Asraya

Āśraya (Sanskrit: आश्रय) variously means – base, source, assistance, shelter, protection, refuge, dependence, having recourse to or depending on.[1] In terms of Hindu philosophy, the living entity or Jiva is āśraya, and Brahman or the Supreme Being, the Godhead, is viśaya, the supreme objective, the goal of life Bhagavata Purana (VII.x.6). But, this word - āśraya conveying the primary meaning – 'refuge', immediately relates with the deity which is worshipped rather than with the abstract Brahman, the substratum of all that exists.[2]

Hindu view-point[edit]

Vishishtadvaita Vedanta, which promotes qualified-monism, holds the belief that Jiva is anu or monadic in substance. Jiva though infinitesimal, is the individual atman harboured by a body, which atman the Mundaka Upanishad tells us, to be known by the mind is capable of becoming infinite through its attributive knowledge. Jiva is kartā and bhoktā, both; it is the āśraya for jñāna, the substrate for krti or prayatna (effort) caused by the desire to act. Therefore, Jiva is the āśraya for the states of experience that invariably involve changes in mental disposition without affecting the Jiva.[3]

Shankara does not consider avidyā (ignorance) as something positively existent, he does not speak about its vikśepa-śakti (power of dispersion) or avarna-sakti (power of concealment); he does not raise avidyā to an eternal metaphysical entity. Shankara also does not subscribe to the view that the individual soul is the bearer of avidyā (āśraya) or to the contention that the Paramatman is the āśraya of avidyā as is held by Mandana and Vācaspati. He reiterates that for an awakened person there is no avidyā to delude and cause pain or pleasure. In the context of the origin of the world (the original state is called avyakta) he terms Parameswara-Brahman as the āśraya of nāmarūpe (the physical presence which name manifests) and that Brahman is the āspada (locus) of the cosmic vyavahāra imagined by avidya.[4]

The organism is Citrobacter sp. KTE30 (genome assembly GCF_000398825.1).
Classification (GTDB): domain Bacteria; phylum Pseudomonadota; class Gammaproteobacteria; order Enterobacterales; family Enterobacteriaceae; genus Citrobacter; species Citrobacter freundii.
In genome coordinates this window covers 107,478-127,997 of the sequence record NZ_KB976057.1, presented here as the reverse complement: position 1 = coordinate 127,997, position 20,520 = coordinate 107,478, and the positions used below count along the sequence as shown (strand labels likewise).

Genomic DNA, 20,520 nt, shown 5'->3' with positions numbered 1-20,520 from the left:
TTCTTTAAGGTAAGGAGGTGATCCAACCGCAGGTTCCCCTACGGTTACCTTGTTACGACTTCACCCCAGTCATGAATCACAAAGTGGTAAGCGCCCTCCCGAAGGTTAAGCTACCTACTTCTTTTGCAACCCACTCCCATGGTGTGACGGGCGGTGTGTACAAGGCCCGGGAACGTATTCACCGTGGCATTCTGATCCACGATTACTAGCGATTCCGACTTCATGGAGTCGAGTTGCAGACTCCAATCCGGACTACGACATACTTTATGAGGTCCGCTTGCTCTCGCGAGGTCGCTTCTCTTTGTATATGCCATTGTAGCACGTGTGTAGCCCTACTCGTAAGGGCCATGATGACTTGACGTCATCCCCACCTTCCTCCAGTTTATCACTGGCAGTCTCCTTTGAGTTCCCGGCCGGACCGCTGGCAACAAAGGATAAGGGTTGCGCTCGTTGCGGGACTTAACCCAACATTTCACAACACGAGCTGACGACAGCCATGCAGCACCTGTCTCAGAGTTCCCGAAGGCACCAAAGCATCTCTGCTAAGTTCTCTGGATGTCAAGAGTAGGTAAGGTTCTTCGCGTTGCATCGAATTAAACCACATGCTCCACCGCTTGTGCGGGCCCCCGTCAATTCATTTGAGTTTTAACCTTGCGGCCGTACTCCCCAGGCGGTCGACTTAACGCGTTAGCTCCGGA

Knowledge implies the subject which knows and the object that is known. Suppression (avarna) precedes substitution (viksepa); avidyā makes one misapprehend and therefore it is described as positive (bhāva-rūpa), and does not contradict vidyā (knowledge). With regard to the transmigrating souls, Shankara does speak about the bhūta- āśraya or elementary substratum or material substratum of the soul, the subtle body, and about the karma- āśraya or moral substratum connected with vāsanās (impressions), karma (works ordained or forbidden) and pūrvaprajñā (previous experience) but he does not accept the existence of subtle persisting elements of works or preparatory elements of fruits called apurva because of their non-spiritual nature.[5]